After a long, wet spring it looks like the golf season has finally arrived in my neck of the woods. As April and May’s showers have turned into June flowers I thought that it might be a fun time to write a little blog post. So what have I been up to?
The last several months have been a trying time for me from not only a health standpoint (physical and mental) but from a golf point of view. The reality is that following my stroke in September I should be happy with the fact that I can walk, talk and pretty much do anything that I want to. Believe me when I say that I’m extremely grateful that it wasn’t more severe than it was.
As I began to show signs of recovery in the hospital and started to work with my physiotherapist I wondered what effect it would have on my golf swing. As I worked my way back to being able to have a functional swing at the PGA Show in January and a decent enough swing at the end of March for a quick trip to Florida the answers began to come to the surface.
I suppose that from a mechanics standpoint the swing feels alright. While I do have the occasional hiccup with an early release the results and consequential ballflight have been quite good. I am seeing my typical right to left ballflight (right-handed golfer) and rarely am I seeing any balls go to the right. This is a great sign because it means that I’m getting through the golf ball, transferring weight to the lead-side and I’m not decelerating as I enter the impact area. Because of this I still have the ability to cut a golf course in half and take out the right side. That always makes golf a little easier. When I have played I am hitting fairways and greens and I should just be happy just to be out there… But I’ve noticed one thing in particular. A significant loss of power. While I’m able to get through the golf ball I have definitely noticed an inability to fire my left-side through.
Spring has finally sprung. Thank-you June. The 18th at Scenic Woods Golf Course.
It remains to be seen if I will get my power back but one thing seems very likely. The day of me using an extra stiff flex shaft like the one in my Cleveland Golf Classic XL is a thing of the past. I’m only getting 215-220 yards of carry (total distance is all carry) and loading the shaft is likely an issue. I’m still driving the ball straight (baby draw) but the shaft isn’t likely kicking enough to maximize my distance. Perhaps the time has come for me to consider lightweight and light flex shafts. With that thought comes a lesson and something that I’ve always preached.
“Pay no attention to what letter the shaft has printed on it. Whether it’s an X-flex or L-flex use what gives you the best results.” – Alexander Toth (Until The Next Tee)
It’s time to practice what I preach.
RBC Canadian Open
This week sees a new era in Canadian golf. When the new schedule came out for the 2019 PGA TOUR season I was excited that our national open was moved to a new date. No longer is the Canadian Open mired in the muck following the Open Championship as it now was moved to June and ahead of the U.S. Open.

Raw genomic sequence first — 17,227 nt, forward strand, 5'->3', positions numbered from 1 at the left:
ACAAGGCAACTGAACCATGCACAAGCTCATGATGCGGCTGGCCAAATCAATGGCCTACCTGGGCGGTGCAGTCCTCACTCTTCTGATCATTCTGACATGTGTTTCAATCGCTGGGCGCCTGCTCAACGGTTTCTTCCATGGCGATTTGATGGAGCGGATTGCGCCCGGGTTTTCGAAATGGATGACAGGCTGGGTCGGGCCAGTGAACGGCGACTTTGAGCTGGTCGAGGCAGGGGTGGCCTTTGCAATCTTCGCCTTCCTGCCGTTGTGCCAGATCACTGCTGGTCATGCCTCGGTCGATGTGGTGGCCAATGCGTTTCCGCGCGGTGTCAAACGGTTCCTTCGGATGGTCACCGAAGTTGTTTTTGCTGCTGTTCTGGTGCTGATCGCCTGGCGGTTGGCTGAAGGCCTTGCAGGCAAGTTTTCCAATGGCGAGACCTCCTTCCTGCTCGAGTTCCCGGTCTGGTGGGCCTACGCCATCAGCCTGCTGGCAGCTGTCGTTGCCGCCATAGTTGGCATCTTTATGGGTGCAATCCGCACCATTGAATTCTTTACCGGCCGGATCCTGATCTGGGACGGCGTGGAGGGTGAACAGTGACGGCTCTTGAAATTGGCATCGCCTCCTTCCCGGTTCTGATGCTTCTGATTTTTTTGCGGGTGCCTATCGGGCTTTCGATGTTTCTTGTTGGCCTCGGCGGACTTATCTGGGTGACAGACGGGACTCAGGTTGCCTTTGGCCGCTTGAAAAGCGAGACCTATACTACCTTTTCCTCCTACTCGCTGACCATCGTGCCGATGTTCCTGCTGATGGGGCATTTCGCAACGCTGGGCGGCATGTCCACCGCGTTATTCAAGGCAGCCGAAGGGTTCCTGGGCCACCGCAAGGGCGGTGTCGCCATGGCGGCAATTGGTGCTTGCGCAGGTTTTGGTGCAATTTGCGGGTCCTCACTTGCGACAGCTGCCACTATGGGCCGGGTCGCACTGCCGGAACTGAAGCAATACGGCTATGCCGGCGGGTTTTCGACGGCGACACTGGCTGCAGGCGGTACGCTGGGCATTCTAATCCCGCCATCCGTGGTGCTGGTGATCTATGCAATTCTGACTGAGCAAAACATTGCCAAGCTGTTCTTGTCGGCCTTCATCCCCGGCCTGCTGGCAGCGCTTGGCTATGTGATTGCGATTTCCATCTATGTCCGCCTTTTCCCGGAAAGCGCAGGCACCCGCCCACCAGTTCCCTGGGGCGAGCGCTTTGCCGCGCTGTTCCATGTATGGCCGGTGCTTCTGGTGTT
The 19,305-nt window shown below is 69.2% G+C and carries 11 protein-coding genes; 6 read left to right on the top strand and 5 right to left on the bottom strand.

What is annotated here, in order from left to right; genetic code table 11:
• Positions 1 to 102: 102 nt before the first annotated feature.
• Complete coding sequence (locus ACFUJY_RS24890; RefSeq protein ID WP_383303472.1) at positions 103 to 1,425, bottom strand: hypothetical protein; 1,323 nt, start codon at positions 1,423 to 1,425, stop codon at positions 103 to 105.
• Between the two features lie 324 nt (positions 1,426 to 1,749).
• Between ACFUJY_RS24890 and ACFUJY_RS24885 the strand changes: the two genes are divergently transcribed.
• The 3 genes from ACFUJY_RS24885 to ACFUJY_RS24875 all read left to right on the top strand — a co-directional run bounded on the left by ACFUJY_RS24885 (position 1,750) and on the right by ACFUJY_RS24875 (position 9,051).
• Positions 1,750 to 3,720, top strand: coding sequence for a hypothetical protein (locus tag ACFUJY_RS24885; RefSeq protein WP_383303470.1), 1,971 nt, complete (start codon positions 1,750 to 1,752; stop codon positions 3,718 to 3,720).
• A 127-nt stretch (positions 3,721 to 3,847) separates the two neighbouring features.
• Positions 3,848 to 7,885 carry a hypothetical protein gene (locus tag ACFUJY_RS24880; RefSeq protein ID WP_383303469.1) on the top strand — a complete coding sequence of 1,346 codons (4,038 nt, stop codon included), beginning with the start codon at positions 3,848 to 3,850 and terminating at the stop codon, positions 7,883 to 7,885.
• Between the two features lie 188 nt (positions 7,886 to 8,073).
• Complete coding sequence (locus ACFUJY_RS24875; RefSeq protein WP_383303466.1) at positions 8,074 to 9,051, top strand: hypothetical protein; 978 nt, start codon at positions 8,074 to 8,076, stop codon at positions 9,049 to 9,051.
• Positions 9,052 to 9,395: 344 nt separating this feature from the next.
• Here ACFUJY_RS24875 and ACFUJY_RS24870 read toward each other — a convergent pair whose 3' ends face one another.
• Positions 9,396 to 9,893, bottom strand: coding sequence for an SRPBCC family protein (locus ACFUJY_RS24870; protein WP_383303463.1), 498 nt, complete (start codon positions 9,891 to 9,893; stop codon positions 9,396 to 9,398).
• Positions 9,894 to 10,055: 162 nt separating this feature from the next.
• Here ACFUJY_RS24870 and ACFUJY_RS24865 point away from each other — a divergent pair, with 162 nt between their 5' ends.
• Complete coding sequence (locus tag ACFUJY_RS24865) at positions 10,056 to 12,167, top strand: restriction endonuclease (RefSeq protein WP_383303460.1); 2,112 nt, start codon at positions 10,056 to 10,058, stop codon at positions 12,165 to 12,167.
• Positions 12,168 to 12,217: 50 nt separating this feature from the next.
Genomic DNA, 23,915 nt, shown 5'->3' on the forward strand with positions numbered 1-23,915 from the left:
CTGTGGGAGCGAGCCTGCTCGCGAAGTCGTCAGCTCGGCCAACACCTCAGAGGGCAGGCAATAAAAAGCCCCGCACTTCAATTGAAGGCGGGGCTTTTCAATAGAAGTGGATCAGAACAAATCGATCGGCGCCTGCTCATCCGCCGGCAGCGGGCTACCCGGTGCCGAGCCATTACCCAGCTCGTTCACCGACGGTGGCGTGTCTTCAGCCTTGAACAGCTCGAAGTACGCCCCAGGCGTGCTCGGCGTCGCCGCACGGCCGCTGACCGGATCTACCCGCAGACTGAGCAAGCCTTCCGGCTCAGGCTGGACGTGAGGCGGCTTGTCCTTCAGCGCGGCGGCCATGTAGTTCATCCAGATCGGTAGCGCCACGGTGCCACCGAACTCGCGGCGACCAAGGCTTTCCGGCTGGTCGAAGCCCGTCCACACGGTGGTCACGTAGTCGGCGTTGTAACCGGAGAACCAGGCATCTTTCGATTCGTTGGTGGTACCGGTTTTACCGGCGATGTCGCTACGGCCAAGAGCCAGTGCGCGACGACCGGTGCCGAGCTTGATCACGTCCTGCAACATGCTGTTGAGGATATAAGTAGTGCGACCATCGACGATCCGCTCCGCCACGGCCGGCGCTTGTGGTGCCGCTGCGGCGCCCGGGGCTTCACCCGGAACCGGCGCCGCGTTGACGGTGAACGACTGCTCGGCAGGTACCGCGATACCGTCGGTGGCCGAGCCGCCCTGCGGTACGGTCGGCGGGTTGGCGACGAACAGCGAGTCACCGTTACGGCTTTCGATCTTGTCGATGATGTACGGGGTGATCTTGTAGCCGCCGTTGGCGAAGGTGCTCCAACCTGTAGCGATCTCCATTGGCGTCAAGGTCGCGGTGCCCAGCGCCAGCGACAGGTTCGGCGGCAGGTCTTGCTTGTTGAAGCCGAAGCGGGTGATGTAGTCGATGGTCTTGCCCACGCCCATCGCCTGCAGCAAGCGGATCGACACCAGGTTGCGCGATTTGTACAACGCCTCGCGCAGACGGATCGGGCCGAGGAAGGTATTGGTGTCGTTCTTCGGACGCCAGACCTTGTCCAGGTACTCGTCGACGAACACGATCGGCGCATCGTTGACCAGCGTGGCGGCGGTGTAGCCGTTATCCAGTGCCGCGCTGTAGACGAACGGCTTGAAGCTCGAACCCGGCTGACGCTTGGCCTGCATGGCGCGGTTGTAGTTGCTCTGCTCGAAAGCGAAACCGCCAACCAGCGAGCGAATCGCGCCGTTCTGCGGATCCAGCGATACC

Photo Credit: Golf Canada
In 2019, the RBC Canadian Open is being played at the Hamilton Golf and Country Club which is located just about an hour from where I live. Even though I work about 20 minutes from the venue I won’t be making it down to the course like I have in the past to get pictures and so on. It’s unfortunate, but from all witness accounts that I’ve received from my members that have been down there the course is in phenomenal shape.
The field is the best that we’ve seen in years. Names like Sergio Garcia, Brooks Koepka, defending champion Dustin Johnson and Rory McIlroy highlight the field. However, after the first day of the tournament, it’s some Canadians that has me excited. In fact, at the moment there are no less than 5 Canadians in the top 15. Led by Nick Taylor (T-2nd at -6), guys like Adam Hadwin, David Hearn, Mackenzie Hughes, and the lesser known Drew Nesbitt are giving cause for excitement. Canadians are just dying to see one of their native son’s win our national championship. Even though there is a ton of golf to be played still there is a reason for optimism.
Not since Pat Fletcher in 1954 has a Canadian won the Canadian Open.
Product Testing and Future Reviews
There is no shortage of reviews and product testing underway. Because of how wet and unplayable spring was the testing of some products was postponed. I have all kinds of products in the process of testing. Balls like the Wilson Staff DUO Professional, TaylorMade Golf TP5 and TP5x, grips from Lamkin and Golf Pride, ZoomTee, No Sweat cap liners, shoes from Skechers Performance and last but not least clubs from Sub 70 Golf (699 irons and their Pro Fairway Wood).
The products from the Sycamore, Illinois based company have tested fairly well through a few range sessions and limited on-course use. Initially, I was only expecting to see a 3 wood come in for the review so I was very pleasantly surprised to see a 6 and 9 iron from their 699 iron set packed into the box as well. The irons are a hollow-body construction with a face manufactured from 17 mm of 455 Carpenter Steel. The feel of these irons is one that I would describe as being “light”. The face is responsive and good swings are definitely well-rewarded. But if there is one aspect of these irons that’d impressed me thus far it’s their forgiveness. The Sub 70 Pro Fairway has been a very good performer off of the tee and from the fairway. Shafted with a “Made for Sub 70″ Project X 6.0 launch has been easy and the flight consistent. However, after adjusting the two adjustable sole weights I noticed that the feel and sound seemingly changed. Also, it seems like the face isn’t as lively as it was in the original configuration. To be continued.
Stay tuned for a whole bunch of reviews to be published in the near future including some ‘First Impressions” reviews.
Until The Next Tee!!